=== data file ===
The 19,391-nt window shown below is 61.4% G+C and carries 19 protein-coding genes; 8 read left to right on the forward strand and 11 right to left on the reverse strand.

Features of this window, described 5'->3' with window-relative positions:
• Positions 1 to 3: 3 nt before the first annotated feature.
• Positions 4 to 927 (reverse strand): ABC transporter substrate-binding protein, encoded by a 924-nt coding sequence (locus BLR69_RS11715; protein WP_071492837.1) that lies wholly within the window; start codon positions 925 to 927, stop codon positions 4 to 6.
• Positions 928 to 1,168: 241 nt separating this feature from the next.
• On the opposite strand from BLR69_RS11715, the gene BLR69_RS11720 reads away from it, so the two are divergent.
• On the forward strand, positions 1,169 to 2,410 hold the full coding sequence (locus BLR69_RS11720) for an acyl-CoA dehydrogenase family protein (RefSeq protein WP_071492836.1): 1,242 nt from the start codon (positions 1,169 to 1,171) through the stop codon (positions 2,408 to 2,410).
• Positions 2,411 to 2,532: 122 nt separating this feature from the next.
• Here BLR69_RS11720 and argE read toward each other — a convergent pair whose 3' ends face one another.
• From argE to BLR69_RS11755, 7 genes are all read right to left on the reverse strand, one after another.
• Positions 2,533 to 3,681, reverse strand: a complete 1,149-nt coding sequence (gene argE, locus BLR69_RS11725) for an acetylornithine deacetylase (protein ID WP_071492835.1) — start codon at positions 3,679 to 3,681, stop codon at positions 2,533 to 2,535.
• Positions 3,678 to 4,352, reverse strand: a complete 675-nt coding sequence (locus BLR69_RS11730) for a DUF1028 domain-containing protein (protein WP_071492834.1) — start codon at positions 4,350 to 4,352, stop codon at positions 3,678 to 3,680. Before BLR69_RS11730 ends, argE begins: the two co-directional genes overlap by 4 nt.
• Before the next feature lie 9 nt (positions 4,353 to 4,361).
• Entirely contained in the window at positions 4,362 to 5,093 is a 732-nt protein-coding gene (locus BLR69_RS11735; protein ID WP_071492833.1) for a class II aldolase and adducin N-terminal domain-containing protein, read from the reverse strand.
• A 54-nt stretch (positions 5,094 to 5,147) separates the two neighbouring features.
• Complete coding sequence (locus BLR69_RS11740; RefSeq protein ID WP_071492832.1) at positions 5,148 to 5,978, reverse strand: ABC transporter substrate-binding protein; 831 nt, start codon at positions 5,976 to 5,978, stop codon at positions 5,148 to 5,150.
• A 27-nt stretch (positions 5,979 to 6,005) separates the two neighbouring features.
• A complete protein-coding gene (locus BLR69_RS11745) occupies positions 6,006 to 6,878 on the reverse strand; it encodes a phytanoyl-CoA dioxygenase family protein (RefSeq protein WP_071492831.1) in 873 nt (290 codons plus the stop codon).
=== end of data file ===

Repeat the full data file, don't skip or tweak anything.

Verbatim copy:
The 19,391-nt window shown below is 61.4% G+C and carries 19 protein-coding genes; 8 read left to right on the forward strand and 11 right to left on the reverse strand.

Features of this window, described 5'->3' with window-relative positions:
• Positions 1 to 3: 3 nt before the first annotated feature.
• Positions 4 to 927 (reverse strand): ABC transporter substrate-binding protein, encoded by a 924-nt coding sequence (locus BLR69_RS11715; protein WP_071492837.1) that lies wholly within the window; start codon positions 925 to 927, stop codon positions 4 to 6.
• Positions 928 to 1,168: 241 nt separating this feature from the next.
• On the opposite strand from BLR69_RS11715, the gene BLR69_RS11720 reads away from it, so the two are divergent.
• On the forward strand, positions 1,169 to 2,410 hold the full coding sequence (locus BLR69_RS11720) for an acyl-CoA dehydrogenase family protein (RefSeq protein WP_071492836.1): 1,242 nt from the start codon (positions 1,169 to 1,171) through the stop codon (positions 2,408 to 2,410).
• Positions 2,411 to 2,532: 122 nt separating this feature from the next.
• Here BLR69_RS11720 and argE read toward each other — a convergent pair whose 3' ends face one another.
• From argE to BLR69_RS11755, 7 genes are all read right to left on the reverse strand, one after another.
• Positions 2,533 to 3,681, reverse strand: a complete 1,149-nt coding sequence (gene argE, locus BLR69_RS11725) for an acetylornithine deacetylase (protein ID WP_071492835.1) — start codon at positions 3,679 to 3,681, stop codon at positions 2,533 to 2,535.
• Positions 3,678 to 4,352, reverse strand: a complete 675-nt coding sequence (locus BLR69_RS11730) for a DUF1028 domain-containing protein (protein WP_071492834.1) — start codon at positions 4,350 to 4,352, stop codon at positions 3,678 to 3,680. Before BLR69_RS11730 ends, argE begins: the two co-directional genes overlap by 4 nt.
• Before the next feature lie 9 nt (positions 4,353 to 4,361).
• Entirely contained in the window at positions 4,362 to 5,093 is a 732-nt protein-coding gene (locus BLR69_RS11735; protein ID WP_071492833.1) for a class II aldolase and adducin N-terminal domain-containing protein, read from the reverse strand.
• A 54-nt stretch (positions 5,094 to 5,147) separates the two neighbouring features.
• Complete coding sequence (locus BLR69_RS11740; RefSeq protein ID WP_071492832.1) at positions 5,148 to 5,978, reverse strand: ABC transporter substrate-binding protein; 831 nt, start codon at positions 5,976 to 5,978, stop codon at positions 5,148 to 5,150.
• A 27-nt stretch (positions 5,979 to 6,005) separates the two neighbouring features.
• A complete protein-coding gene (locus BLR69_RS11745) occupies positions 6,006 to 6,878 on the reverse strand; it encodes a phytanoyl-CoA dioxygenase family protein (RefSeq protein WP_071492831.1) in 873 nt (290 codons plus the stop codon).